Historical Fiction Round-up March 2011

In television criticism there is a phrase ‘jumping the shark’, used when a series gets too excessive, bereft of inspiration, or just plain silly. The heft of authenticity that gave the television series such authority is lost and writers take refuge in placing characters in ever more preposterous situations (the phrase comes from the Fonz in Happy Days literally leaping over a shark whilst waterskiing). Putting hunchback lawyer Matthew Shardlake on the Mary Rose as it sinks into the Solent seems to me to be the moment that C.J. Sansom’s excellent sequence of books about his spiky central character threatens to hurdle that large fish. Previous outings (Sovereign and Revelation) had set the bar high – the novels are taut and thoughtful, well written and compelling. Heartstone (Mantle, £18.99) by comparison is flabby, often tedious and would benefit from some judicious editing at 630 pages (although I concede that the previous books were equally long).

Heartstone takes Shardlake and his trusty clerk Jack Barak to Portsmouth during the preparations to repel the French invasion of 1545. There are various intrigues, plots and simmering tensions, which Sansom navigates with his characteristic authority, but the crimes feel laboured and the explication often pointless. One of the virtues of historical crime fiction, that Sansom demonstrates exceptionally well, is the deployment of what seem to be contemporary ‘noirish’horrors – madness, sexual deviance, corruption, serial killing – within a particular past context. Heartstone has many of these, including the literal dredging of a body up from the past, yet the novel is still lacking in punch and feels a bit tired, or at least in need of revivification.

If you’re after novels of court intrigue and conspiracy you might choose either James Forrester’s zingy Sacred Treason (Headline Review, £12.99) with hammy turns by Francis Walsingham and Sir William Cecil (‘men who made Elizabeth great and all-seeing, all-powerful and favoured by God’); or Philippa Gregory’s The Red Queen (Simon & Schuster, £18.99), a cold-eyed retelling of the life of Margaret Beaufort (mother of Henry Tudor). Both are juicy and preposterously sensational. As ever there is a lot of warfare about. Robyn Young follows her Brethren trilogy with the first in another series. Insurrection (Hodder & Stoughton, £17.99), shifting the focus north to Scotland and the knotty politics of the 13th-century Wars of Independence. In particular Young’s novel outlines the rise and various military and political vacillations of a young Robert Bruce. The material is fascinating but, as with Brethren, much of the book is one-dimensional and the supernatural elements (Scottish witchcraft, English Merlinolatory) feel laboured. There are many shouting councils, confusing alliances and machinations; to this is added static dialogue and stiff, unyielding prose.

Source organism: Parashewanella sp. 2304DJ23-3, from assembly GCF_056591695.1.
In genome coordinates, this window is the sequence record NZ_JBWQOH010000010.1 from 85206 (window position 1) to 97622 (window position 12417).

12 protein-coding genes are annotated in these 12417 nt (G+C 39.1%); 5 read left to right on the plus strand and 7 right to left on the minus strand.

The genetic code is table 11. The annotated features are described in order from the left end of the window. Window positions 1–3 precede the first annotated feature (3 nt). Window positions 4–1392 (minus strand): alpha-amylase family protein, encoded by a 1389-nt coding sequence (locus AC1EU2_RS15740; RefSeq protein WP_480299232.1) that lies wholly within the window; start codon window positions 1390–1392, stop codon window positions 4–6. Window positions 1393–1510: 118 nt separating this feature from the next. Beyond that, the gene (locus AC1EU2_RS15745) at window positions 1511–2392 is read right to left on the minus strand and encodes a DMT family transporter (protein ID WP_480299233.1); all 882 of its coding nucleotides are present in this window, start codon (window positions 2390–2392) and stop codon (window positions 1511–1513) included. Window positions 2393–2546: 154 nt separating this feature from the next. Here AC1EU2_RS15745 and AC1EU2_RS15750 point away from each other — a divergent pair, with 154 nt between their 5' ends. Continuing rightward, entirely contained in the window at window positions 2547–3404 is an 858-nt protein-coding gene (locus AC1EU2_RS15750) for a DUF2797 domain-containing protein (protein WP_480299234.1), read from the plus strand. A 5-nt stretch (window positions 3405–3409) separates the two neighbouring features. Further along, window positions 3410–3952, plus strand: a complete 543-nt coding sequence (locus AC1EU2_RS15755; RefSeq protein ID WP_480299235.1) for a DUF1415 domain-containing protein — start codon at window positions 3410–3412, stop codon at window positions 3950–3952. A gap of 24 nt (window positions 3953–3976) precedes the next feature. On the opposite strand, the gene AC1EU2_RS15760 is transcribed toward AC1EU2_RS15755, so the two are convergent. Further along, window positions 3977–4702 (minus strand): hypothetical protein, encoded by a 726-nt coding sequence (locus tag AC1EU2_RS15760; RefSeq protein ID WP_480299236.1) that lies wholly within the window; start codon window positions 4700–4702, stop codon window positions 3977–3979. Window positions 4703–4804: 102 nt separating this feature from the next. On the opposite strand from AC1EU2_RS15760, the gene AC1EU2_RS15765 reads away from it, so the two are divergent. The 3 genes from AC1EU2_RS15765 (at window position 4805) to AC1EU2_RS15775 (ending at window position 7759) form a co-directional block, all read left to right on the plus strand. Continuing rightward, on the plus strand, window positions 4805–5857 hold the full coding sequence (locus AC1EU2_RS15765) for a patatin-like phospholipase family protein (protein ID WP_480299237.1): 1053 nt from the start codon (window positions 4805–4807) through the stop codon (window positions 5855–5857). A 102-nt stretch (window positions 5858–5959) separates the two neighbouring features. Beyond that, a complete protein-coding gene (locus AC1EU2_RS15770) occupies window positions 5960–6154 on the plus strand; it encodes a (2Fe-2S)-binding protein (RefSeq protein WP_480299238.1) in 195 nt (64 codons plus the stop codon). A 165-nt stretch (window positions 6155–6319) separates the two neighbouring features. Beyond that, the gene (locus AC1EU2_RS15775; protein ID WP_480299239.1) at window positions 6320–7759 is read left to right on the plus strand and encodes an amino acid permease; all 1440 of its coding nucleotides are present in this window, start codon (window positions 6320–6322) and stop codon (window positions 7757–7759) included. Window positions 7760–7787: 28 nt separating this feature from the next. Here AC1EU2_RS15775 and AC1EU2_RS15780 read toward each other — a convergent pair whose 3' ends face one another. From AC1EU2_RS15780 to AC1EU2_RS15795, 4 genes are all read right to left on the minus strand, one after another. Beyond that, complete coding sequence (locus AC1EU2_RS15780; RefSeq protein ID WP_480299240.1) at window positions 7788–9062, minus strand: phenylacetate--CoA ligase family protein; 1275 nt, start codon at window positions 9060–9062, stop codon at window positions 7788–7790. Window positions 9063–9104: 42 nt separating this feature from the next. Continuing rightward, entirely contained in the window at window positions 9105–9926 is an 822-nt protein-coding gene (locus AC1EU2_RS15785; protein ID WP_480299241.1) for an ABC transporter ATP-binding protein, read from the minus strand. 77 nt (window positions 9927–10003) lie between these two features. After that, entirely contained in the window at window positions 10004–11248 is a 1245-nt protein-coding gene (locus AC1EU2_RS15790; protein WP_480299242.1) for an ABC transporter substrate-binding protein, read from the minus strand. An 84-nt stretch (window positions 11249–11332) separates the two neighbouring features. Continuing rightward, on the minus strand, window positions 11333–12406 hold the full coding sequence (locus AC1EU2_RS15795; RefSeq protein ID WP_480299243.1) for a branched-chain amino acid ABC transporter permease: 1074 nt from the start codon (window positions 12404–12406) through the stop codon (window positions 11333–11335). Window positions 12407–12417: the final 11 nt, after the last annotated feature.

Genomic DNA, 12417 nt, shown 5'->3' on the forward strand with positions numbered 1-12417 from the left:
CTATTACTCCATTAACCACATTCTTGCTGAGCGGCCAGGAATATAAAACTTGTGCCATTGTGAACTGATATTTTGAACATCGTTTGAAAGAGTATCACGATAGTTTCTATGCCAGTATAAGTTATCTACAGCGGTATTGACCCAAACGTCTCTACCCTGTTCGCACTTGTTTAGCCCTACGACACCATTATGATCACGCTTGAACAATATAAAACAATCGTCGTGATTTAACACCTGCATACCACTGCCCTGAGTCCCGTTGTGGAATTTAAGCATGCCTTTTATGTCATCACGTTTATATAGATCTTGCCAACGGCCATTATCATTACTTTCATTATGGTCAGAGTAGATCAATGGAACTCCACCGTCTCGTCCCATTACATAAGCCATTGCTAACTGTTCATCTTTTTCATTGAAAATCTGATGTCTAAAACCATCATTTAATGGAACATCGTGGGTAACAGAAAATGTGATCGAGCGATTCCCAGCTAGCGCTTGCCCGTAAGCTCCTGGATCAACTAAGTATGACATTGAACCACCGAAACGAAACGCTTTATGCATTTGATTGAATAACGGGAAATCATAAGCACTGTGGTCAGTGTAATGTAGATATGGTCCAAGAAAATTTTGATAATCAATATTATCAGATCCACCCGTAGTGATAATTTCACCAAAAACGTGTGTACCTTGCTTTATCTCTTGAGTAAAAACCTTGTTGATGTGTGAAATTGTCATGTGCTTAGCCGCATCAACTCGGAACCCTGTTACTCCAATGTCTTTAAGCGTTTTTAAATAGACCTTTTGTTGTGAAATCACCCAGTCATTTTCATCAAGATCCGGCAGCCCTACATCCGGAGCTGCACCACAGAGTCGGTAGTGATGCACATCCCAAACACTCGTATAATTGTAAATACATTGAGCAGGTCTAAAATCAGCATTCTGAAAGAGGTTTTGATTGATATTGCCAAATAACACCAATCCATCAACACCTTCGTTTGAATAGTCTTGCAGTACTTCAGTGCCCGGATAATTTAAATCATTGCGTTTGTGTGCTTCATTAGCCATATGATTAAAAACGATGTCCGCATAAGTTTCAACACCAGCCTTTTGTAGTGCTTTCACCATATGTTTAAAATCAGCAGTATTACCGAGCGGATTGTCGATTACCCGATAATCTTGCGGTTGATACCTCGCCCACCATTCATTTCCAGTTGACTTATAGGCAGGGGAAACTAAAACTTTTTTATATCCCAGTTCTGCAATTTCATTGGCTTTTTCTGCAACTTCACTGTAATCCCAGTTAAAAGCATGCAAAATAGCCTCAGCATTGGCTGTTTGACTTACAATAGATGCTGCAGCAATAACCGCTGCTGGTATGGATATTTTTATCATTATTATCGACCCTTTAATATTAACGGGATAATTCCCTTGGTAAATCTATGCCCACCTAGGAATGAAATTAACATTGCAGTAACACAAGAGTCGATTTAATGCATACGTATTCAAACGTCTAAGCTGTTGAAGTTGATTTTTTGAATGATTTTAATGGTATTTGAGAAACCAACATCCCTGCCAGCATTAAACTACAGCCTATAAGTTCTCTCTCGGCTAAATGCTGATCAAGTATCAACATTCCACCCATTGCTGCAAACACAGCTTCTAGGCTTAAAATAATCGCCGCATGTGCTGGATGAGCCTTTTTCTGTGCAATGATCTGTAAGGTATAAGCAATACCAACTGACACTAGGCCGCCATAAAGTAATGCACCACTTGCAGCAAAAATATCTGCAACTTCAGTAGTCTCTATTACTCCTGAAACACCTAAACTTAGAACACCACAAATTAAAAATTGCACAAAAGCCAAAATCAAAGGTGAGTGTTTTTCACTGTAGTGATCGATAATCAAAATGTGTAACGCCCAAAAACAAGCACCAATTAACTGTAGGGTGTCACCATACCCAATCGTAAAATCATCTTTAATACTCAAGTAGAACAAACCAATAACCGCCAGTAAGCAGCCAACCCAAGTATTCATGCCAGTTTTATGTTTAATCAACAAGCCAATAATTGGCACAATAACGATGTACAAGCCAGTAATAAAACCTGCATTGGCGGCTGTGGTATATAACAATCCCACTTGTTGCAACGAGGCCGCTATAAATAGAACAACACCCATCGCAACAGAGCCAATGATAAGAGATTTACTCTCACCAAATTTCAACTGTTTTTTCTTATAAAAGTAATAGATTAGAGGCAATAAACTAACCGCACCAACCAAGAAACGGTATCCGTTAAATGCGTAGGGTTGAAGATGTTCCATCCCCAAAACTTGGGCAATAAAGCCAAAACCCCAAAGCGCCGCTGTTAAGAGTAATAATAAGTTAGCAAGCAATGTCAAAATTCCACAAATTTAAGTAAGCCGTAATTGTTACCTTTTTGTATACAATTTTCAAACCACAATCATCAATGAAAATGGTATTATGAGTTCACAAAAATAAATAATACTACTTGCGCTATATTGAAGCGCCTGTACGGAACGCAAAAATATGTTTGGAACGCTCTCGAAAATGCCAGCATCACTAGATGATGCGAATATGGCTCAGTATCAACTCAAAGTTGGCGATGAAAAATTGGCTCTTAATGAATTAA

Adrian Goldsworthy’s True Soldier Gentlemen (Weidenfeld & Nicolson, £12.99) draws some good contrasts between English Regency society and the Peninsular War sustaining it. The novel is quite leaden, with the awkwardness of the title telling you all you need to know about the prose.

Another Historical Fiction round up, another new take on the works of Jane Austen, who appears to be continually ripe for creative reanimation, and this batch is no exception, as Goldsworthy introduces Lieutenant Wickham and his wife Lydia, sauntering in from the pages of Pride and Prejudice to no great effect.

In contrast to these tales of plotting and violence Ann Featherstone’s The Newgate Jig (John Murray, £19.99) is a diverting and enjoyable romp through the Victorian theatre with suitably creepy villains and an eccentric cast ranging from child actors to performing dogs. Featherstone evokes the idiom and the atmosphere of London’s seedy but honest theatreland and her feel for the time is paramount – the narrative, while important, is superseded by the characterisation and fascination with entertaining detail. It is a fun and fresh take on a relatively well-trodden period, enhanced by Featherstone’s expertise in the field of 19th-century theatrical history. Similarly unusual and engaging is Jean Teulé’s Monsieur de Montespan (translated by Alison Anderson, Gallic Press, £7.99), which tells the story of ‘the most famous cuckold in French history’ (and a man who sought his wife returned to him from the arms of Louis XIV) and which is satisfyingly excessive and bawdy.

The best historical novel I have read recently, though, is Walter Scott’s Guy Mannering (Penguin Classics, £9.99) first published in 1815. If you’ve a gap in your reading you could do worse than return to the master.

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